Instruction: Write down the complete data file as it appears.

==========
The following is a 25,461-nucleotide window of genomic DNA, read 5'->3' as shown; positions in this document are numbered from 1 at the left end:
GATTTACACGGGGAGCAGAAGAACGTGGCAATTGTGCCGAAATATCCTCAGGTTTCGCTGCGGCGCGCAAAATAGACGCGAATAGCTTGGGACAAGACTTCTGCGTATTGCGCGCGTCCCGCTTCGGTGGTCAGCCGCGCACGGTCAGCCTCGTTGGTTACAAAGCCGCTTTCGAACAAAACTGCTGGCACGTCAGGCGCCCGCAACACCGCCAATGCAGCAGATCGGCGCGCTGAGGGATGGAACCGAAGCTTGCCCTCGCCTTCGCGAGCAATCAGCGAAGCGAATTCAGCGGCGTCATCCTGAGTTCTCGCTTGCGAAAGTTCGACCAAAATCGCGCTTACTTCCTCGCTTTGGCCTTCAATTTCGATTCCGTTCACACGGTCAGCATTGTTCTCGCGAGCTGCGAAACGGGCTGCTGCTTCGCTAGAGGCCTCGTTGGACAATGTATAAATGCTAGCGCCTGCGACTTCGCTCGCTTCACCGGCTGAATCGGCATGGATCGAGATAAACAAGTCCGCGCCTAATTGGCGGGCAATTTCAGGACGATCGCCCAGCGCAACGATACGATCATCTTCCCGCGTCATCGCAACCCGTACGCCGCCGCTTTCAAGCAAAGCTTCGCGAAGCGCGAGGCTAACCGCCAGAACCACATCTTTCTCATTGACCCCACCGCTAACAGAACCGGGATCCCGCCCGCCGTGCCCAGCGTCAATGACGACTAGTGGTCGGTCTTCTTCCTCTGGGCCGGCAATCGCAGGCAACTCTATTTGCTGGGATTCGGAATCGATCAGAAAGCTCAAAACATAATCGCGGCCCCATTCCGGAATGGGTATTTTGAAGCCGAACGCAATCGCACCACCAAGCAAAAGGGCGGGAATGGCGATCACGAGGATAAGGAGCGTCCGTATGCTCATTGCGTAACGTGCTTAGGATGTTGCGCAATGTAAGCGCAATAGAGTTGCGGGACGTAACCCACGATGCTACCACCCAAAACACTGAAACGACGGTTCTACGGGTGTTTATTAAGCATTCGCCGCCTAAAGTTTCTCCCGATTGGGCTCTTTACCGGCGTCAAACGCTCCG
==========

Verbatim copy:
The following is a 25,461-nucleotide window of genomic DNA, read 5'->3' as shown; positions in this document are numbered from 1 at the left end:
GATTTACACGGGGAGCAGAAGAACGTGGCAATTGTGCCGAAATATCCTCAGGTTTCGCTGCGGCGCGCAAAATAGACGCGAATAGCTTGGGACAAGACTTCTGCGTATTGCGCGCGTCCCGCTTCGGTGGTCAGCCGCGCACGGTCAGCCTCGTTGGTTACAAAGCCGCTTTCGAACAAAACTGCTGGCACGTCAGGCGCCCGCAACACCGCCAATGCAGCAGATCGGCGCGCTGAGGGATGGAACCGAAGCTTGCCCTCGCCTTCGCGAGCAATCAGCGAAGCGAATTCAGCGGCGTCATCCTGAGTTCTCGCTTGCGAAAGTTCGACCAAAATCGCGCTTACTTCCTCGCTTTGGCCTTCAATTTCGATTCCGTTCACACGGTCAGCATTGTTCTCGCGAGCTGCGAAACGGGCTGCTGCTTCGCTAGAGGCCTCGTTGGACAATGTATAAATGCTAGCGCCTGCGACTTCGCTCGCTTCACCGGCTGAATCGGCATGGATCGAGATAAACAAGTCCGCGCCTAATTGGCGGGCAATTTCAGGACGATCGCCCAGCGCAACGATACGATCATCTTCCCGCGTCATCGCAACCCGTACGCCGCCGCTTTCAAGCAAAGCTTCGCGAAGCGCGAGGCTAACCGCCAGAACCACATCTTTCTCATTGACCCCACCGCTAACAGAACCGGGATCCCGCCCGCCGTGCCCAGCGTCAATGACGACTAGTGGTCGGTCTTCTTCCTCTGGGCCGGCAATCGCAGGCAACTCTATTTGCTGGGATTCGGAATCGATCAGAAAGCTCAAAACATAATCGCGGCCCCATTCCGGAATGGGTATTTTGAAGCCGAACGCAATCGCACCACCAAGCAAAAGGGCGGGAATGGCGATCACGAGGATAAGGAGCGTCCGTATGCTCATTGCGTAACGTGCTTAGGATGTTGCGCAATGTAAGCGCAATAGAGTTGCGGGACGTAACCCACGATGCTACCACCCAAAACACTGAAACGACGGTTCTACGGGTGTTTATTAAGCATTCGCCGCCTAAAGTTTCTCCCGATTGGGCTCTTTACCGGCGTCAAACGCTCCG